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By Shamard Charles, M.D.
Health officials say at least 10 cases of mumps have been confirmed at Temple University, the most cases in the city since 2011. Another 6 cases are also suspected and one additional case is being investigated, said Ray Betzner, a Temple University spokesperson.
The Department of Public Health for Philadelphia said Thursday the effectiveness of the mumps vaccination tends to wane over time so it’s not necessarily a case of unvaccinated people.
Spokesman James Garrow says the outbreaks tend to be more common on college campuses where people are more closely in contact.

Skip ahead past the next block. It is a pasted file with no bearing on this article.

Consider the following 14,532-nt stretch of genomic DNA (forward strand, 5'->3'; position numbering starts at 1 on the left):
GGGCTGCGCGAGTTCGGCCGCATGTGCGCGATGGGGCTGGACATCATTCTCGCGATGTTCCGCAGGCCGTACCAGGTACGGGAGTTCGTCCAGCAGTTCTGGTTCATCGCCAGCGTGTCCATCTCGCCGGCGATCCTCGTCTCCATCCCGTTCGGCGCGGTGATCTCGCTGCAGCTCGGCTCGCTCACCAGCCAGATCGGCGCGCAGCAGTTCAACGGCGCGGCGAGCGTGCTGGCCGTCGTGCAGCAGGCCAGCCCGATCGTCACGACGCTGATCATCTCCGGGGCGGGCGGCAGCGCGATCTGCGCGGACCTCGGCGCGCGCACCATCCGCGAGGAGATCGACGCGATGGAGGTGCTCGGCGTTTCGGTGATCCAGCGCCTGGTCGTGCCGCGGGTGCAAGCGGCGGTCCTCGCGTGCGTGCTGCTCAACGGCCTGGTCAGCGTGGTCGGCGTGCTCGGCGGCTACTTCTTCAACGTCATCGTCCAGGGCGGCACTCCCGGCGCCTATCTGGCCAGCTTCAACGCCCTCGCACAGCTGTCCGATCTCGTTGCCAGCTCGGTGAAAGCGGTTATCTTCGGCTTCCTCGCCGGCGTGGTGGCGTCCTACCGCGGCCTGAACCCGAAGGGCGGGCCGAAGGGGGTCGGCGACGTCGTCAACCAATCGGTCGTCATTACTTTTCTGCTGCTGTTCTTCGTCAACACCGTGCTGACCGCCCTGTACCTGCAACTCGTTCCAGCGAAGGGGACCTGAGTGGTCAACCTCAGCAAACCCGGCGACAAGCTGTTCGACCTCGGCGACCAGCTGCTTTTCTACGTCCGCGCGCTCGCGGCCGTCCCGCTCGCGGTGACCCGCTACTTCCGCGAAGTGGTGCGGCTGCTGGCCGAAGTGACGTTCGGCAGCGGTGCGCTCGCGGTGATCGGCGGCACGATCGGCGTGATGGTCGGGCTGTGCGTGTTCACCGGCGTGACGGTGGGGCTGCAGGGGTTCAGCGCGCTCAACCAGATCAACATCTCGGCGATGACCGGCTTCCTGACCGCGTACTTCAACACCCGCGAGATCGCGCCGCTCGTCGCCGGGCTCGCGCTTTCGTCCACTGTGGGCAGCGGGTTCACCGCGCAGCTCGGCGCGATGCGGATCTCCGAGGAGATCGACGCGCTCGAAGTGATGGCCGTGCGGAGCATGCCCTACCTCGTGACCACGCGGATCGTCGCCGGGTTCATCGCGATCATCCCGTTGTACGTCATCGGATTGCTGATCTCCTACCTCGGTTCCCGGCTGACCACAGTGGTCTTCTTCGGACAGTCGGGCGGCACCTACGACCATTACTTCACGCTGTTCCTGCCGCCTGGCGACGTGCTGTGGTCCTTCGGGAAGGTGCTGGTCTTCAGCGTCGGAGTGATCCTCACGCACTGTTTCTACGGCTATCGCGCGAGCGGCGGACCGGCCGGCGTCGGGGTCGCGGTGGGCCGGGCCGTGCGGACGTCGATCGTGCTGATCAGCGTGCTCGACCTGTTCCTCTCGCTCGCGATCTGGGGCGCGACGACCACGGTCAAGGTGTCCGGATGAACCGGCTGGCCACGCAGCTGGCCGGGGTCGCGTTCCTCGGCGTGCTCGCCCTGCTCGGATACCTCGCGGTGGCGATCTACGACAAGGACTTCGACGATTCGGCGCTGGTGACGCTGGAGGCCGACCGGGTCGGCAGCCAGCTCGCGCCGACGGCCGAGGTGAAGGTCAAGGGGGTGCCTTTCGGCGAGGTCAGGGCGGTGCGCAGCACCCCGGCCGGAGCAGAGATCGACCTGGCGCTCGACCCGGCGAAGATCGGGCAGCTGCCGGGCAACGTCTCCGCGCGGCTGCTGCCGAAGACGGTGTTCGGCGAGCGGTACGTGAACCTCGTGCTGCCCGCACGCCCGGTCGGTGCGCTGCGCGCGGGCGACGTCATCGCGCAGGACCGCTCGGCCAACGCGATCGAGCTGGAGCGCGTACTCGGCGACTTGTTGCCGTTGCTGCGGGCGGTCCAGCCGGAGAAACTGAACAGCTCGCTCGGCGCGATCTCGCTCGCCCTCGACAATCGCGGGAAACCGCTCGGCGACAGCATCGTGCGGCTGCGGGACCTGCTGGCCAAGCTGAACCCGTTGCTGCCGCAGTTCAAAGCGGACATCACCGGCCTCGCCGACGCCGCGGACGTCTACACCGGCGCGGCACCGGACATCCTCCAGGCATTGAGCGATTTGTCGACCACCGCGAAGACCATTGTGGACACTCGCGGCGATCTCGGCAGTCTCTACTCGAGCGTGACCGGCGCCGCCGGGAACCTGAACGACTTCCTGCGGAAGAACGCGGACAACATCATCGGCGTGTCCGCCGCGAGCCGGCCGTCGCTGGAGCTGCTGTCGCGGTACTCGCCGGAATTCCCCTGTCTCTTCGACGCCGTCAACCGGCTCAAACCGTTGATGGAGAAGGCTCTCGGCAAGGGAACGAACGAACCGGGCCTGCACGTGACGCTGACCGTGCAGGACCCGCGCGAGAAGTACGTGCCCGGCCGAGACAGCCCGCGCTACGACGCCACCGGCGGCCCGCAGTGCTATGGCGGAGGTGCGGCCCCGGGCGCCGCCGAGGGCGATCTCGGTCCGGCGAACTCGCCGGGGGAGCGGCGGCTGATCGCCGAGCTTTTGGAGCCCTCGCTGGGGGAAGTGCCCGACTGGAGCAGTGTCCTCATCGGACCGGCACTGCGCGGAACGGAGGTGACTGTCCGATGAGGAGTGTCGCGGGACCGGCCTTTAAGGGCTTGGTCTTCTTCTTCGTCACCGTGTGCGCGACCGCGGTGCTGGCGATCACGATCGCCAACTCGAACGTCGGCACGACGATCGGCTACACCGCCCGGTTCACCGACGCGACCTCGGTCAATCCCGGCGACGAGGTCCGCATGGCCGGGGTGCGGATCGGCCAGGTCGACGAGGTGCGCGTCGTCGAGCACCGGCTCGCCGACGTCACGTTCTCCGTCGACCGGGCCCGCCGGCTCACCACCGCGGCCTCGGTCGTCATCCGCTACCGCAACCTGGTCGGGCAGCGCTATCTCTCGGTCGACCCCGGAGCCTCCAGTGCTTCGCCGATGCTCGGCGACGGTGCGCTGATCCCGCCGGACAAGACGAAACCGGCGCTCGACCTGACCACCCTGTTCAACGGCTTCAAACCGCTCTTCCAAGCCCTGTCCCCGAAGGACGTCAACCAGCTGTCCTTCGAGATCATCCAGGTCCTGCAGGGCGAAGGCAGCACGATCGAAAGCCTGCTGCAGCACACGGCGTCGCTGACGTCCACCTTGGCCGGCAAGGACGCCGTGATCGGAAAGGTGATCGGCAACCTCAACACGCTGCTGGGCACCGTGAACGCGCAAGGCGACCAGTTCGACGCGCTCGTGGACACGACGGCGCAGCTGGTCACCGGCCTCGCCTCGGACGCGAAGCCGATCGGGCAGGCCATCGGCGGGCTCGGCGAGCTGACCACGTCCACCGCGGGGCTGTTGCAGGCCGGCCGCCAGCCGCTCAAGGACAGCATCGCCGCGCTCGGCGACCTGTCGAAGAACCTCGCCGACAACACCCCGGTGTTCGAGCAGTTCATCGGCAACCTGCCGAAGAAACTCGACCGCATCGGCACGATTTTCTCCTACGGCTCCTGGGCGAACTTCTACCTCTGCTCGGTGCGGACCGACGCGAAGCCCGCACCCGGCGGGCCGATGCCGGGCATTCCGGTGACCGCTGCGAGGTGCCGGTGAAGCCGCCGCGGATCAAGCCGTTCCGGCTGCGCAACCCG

There is no cure for mumps. Symptoms include feeling tired, fever and swollen salivary glands on the side of the face.
Last week, Temple University Student Health Services issued a statement to its community members cautioning that they be aware of the symptoms and to take steps to keep themselves and others healthy, after being notified that several Temple students have tested positive for mumps. Special attention was paid to students who were going on vacation for spring break.
Mumps is highly contagious, especially among people in crowded environments, but the disease has been rare since widespread use of a vaccine introduced in the 1960s.
Garrow said the outbreak probably won’t increase in number since Temple health officials are being told to treat the virus instead of testing.
The city’s public health department said in 2017, there were eight confirmed cases in Philadelphia.
The Associated Press contributed to this report.